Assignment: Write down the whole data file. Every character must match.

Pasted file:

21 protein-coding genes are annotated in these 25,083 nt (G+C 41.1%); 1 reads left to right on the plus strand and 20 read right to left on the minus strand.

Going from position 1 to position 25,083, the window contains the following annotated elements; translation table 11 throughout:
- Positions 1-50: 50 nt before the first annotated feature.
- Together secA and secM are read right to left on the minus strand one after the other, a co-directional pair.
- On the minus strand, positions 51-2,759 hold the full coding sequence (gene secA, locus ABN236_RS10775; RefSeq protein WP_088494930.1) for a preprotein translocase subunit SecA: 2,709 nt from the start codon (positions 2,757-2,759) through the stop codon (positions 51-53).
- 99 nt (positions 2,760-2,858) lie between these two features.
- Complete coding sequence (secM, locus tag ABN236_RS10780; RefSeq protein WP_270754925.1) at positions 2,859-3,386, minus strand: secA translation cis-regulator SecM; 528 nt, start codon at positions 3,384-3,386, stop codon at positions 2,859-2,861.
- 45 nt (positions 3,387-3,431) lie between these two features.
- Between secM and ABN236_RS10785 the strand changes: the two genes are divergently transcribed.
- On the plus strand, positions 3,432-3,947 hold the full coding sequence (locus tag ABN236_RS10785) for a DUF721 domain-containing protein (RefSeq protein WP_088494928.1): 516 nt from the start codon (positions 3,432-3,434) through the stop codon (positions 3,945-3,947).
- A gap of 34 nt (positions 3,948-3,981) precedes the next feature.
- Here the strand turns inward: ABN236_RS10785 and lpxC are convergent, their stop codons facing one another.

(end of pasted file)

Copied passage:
21 protein-coding genes are annotated in these 25,083 nt (G+C 41.1%); 1 reads left to right on the plus strand and 20 read right to left on the minus strand.

Going from position 1 to position 25,083, the window contains the following annotated elements; translation table 11 throughout:
- Positions 1-50: 50 nt before the first annotated feature.
- Together secA and secM are read right to left on the minus strand one after the other, a co-directional pair.
- On the minus strand, positions 51-2,759 hold the full coding sequence (gene secA, locus ABN236_RS10775; RefSeq protein WP_088494930.1) for a preprotein translocase subunit SecA: 2,709 nt from the start codon (positions 2,757-2,759) through the stop codon (positions 51-53).
- 99 nt (positions 2,760-2,858) lie between these two features.
- Complete coding sequence (secM, locus tag ABN236_RS10780; RefSeq protein WP_270754925.1) at positions 2,859-3,386, minus strand: secA translation cis-regulator SecM; 528 nt, start codon at positions 3,384-3,386, stop codon at positions 2,859-2,861.
- 45 nt (positions 3,387-3,431) lie between these two features.
- Between secM and ABN236_RS10785 the strand changes: the two genes are divergently transcribed.
- On the plus strand, positions 3,432-3,947 hold the full coding sequence (locus tag ABN236_RS10785) for a DUF721 domain-containing protein (RefSeq protein WP_088494928.1): 516 nt from the start codon (positions 3,432-3,434) through the stop codon (positions 3,945-3,947).
- A gap of 34 nt (positions 3,948-3,981) precedes the next feature.
- Here the strand turns inward: ABN236_RS10785 and lpxC are convergent, their stop codons facing one another.